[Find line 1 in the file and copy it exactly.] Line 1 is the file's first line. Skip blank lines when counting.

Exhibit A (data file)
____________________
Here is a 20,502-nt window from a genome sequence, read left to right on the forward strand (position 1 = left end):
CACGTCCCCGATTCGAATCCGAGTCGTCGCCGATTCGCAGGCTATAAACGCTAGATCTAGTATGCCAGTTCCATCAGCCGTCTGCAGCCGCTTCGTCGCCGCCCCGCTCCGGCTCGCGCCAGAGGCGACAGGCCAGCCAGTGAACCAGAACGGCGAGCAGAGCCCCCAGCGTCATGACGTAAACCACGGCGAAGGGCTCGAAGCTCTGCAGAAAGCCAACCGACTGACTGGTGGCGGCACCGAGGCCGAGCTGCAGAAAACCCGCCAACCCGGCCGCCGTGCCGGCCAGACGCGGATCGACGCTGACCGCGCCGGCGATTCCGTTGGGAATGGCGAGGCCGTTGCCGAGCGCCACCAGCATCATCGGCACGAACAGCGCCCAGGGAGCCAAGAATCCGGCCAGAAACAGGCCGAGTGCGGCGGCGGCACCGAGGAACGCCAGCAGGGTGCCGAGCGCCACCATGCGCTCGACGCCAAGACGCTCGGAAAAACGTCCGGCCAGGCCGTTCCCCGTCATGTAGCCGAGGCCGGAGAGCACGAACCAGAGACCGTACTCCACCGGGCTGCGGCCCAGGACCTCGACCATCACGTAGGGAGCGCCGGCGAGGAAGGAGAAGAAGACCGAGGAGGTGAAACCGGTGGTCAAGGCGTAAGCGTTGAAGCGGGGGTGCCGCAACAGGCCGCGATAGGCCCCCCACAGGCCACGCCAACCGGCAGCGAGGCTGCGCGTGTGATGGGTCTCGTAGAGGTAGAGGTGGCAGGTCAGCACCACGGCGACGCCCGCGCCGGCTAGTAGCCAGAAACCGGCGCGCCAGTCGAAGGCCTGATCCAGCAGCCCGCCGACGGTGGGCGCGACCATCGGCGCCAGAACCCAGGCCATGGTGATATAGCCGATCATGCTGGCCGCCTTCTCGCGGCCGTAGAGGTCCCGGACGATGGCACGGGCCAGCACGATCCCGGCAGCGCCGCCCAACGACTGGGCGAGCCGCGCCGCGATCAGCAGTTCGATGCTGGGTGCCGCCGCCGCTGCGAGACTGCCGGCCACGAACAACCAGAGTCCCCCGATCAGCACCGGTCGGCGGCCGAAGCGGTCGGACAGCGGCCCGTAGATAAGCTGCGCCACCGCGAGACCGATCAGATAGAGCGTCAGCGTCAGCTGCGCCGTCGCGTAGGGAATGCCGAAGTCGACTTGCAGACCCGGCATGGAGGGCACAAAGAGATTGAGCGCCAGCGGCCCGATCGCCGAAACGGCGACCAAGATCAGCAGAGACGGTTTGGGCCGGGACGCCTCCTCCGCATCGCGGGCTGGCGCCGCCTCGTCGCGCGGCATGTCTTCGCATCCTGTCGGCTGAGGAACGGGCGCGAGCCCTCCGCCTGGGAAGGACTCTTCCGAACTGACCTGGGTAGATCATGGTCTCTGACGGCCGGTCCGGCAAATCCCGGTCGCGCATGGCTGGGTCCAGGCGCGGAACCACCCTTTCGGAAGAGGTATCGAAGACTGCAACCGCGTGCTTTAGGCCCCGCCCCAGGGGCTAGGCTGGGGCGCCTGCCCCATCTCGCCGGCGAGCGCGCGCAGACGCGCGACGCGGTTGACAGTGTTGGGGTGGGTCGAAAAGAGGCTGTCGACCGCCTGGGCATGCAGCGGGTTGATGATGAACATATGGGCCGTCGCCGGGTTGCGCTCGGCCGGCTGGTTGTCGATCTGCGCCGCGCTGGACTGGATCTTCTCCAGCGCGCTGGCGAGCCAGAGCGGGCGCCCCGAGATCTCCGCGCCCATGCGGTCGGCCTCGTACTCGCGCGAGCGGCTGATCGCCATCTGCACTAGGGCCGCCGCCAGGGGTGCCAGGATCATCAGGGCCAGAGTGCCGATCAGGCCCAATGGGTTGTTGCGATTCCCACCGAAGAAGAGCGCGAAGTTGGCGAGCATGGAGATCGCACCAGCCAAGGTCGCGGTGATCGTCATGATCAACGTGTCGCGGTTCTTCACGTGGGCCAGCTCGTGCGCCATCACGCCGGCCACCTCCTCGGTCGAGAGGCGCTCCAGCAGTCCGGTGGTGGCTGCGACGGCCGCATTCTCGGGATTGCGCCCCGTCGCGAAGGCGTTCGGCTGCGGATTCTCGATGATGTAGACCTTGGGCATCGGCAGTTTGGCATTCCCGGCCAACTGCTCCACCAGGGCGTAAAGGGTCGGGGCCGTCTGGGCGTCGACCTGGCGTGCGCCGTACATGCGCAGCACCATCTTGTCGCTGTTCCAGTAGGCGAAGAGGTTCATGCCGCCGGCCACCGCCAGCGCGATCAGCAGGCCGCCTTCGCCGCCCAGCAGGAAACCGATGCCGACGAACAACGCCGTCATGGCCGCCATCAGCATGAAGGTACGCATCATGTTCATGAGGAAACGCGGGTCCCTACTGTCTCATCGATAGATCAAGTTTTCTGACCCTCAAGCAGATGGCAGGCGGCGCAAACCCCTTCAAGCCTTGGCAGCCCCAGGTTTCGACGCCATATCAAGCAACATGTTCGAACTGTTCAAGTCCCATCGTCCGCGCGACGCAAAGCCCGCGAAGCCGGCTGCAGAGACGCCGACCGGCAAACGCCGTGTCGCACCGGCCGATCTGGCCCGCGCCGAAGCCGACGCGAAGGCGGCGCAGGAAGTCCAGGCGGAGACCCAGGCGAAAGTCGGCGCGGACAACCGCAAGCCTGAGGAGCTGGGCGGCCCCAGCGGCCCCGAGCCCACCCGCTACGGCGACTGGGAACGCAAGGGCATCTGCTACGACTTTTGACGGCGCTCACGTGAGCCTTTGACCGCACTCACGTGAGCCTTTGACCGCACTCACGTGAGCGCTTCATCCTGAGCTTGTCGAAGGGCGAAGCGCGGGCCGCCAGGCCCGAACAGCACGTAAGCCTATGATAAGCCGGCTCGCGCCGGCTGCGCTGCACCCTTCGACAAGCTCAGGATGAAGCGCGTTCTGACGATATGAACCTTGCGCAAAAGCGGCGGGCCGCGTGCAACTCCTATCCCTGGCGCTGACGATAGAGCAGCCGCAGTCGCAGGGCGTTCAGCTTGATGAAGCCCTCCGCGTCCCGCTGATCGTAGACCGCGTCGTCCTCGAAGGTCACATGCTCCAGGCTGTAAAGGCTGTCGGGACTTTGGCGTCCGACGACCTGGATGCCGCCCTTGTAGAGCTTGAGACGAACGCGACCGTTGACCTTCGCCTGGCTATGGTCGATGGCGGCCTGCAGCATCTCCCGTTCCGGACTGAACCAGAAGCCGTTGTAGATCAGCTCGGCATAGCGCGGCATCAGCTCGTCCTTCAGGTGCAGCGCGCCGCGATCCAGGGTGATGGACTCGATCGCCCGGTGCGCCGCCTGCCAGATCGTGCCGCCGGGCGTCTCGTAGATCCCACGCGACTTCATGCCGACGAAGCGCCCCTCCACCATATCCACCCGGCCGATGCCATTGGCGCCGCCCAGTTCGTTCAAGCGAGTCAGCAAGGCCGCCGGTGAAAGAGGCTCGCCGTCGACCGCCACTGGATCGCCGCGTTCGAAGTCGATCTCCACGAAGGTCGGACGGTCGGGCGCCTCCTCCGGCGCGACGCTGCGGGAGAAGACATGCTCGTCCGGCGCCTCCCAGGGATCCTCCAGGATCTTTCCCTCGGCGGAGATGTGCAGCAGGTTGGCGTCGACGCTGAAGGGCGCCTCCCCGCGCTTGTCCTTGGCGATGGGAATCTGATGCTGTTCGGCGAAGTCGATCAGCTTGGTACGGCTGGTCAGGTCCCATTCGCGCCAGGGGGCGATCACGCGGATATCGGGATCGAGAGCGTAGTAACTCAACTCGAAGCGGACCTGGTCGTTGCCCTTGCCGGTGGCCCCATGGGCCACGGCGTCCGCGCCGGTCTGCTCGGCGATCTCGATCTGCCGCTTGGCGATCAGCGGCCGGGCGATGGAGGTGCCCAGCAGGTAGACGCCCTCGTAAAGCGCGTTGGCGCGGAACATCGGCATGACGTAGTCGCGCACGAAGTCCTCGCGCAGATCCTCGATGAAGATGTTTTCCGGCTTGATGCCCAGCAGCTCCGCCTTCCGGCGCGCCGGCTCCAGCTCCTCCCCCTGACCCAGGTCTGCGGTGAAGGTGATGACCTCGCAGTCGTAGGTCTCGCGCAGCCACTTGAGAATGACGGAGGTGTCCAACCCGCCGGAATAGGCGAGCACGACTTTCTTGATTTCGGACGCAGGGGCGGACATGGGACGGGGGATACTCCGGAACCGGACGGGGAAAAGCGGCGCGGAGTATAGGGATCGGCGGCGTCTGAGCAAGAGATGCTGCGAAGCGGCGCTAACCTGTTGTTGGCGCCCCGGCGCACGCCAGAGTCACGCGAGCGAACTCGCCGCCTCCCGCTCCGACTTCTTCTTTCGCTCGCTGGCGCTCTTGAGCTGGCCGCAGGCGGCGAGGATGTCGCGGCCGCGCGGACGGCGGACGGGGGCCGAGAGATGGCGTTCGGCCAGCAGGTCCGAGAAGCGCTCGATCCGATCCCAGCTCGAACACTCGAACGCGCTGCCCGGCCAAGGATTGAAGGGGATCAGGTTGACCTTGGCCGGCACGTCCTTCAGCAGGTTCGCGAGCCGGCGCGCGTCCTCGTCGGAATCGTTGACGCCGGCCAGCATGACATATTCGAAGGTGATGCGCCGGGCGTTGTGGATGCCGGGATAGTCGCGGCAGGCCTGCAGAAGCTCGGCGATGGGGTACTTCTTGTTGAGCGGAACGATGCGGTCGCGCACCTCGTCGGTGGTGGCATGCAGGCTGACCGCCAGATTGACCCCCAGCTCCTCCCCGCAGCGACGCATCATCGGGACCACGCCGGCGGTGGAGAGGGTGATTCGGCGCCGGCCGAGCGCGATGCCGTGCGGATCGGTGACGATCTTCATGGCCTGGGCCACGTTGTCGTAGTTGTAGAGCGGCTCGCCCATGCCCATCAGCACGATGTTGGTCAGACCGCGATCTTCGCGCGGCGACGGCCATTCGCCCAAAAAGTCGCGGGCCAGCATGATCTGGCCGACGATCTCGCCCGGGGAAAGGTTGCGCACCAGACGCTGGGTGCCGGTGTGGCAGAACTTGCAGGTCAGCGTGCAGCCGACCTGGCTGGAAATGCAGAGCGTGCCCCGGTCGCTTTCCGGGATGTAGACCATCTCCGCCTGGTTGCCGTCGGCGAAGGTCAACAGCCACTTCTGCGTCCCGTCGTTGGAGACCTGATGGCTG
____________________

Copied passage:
Here is a 20,502-nt window from a genome sequence, read left to right on the forward strand (position 1 = left end):